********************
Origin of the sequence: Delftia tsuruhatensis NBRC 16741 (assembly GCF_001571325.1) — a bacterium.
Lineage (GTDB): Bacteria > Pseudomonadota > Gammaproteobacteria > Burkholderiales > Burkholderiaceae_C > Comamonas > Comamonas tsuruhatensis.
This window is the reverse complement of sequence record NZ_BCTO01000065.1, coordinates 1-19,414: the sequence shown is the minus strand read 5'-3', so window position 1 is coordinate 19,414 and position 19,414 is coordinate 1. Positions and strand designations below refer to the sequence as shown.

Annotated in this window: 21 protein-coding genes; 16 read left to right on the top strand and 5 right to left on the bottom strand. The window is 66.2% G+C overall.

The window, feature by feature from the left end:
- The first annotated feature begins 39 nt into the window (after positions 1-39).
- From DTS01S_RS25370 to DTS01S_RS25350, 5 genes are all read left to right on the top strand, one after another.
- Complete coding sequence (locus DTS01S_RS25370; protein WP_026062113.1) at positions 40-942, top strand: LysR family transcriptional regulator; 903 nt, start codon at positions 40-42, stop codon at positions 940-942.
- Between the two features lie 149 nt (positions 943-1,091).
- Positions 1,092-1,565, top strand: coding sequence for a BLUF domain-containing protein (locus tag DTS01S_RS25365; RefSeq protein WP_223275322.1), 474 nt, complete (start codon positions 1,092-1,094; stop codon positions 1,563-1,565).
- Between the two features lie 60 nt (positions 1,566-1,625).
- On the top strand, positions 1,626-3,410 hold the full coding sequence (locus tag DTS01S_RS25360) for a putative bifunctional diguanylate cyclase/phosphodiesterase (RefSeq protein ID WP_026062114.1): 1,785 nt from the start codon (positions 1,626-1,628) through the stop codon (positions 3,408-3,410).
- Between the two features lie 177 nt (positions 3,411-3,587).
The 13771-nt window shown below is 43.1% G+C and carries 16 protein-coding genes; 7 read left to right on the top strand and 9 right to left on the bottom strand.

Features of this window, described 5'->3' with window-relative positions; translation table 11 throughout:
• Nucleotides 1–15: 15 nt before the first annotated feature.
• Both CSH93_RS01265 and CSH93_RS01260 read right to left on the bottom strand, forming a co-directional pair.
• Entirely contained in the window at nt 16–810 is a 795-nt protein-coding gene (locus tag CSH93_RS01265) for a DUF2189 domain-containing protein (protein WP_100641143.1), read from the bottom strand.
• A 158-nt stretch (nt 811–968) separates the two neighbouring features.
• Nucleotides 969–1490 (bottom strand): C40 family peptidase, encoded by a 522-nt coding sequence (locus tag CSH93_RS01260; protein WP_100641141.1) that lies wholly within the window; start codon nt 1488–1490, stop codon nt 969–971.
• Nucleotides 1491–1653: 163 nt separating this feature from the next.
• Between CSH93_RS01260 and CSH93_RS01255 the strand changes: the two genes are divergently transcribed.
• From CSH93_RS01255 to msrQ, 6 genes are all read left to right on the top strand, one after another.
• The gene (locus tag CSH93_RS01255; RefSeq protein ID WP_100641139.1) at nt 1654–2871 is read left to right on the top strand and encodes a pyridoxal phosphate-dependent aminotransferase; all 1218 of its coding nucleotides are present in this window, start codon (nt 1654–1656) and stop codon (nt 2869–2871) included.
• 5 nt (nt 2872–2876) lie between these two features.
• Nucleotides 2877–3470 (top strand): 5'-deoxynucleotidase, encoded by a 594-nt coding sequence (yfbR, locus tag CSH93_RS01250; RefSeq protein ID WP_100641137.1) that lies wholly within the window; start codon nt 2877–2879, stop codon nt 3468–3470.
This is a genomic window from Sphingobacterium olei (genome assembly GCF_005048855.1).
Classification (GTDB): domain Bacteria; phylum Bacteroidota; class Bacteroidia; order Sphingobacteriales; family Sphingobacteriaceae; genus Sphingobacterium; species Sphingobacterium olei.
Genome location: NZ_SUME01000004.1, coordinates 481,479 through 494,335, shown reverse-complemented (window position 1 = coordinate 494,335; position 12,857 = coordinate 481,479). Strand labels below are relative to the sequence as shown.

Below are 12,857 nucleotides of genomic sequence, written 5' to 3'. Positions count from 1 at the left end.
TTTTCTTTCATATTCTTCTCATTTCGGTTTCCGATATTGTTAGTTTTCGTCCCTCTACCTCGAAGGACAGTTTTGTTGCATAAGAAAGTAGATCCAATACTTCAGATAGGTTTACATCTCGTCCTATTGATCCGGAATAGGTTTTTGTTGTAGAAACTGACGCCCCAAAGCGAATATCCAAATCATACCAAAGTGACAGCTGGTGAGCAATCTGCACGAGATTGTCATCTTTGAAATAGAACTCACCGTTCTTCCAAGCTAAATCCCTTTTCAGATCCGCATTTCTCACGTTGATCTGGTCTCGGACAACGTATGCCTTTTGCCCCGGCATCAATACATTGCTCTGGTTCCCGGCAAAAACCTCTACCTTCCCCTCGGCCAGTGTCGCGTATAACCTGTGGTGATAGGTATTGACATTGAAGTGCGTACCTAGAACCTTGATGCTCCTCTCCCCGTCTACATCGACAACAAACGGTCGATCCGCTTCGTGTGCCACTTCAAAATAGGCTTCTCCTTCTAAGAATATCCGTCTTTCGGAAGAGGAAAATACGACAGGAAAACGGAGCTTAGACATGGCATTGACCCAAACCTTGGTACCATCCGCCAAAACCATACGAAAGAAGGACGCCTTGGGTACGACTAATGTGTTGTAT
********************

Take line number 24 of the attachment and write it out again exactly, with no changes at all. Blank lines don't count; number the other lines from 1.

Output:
• The gene (locus tag CSH93_RS01255; RefSeq protein ID WP_100641139.1) at nt 1654–2871 is read left to right on the top strand and encodes a pyridoxal phosphate-dependent aminotransferase; all 1218 of its coding nucleotides are present in this window, start codon (nt 1654–1656) and stop codon (nt 2869–2871) included.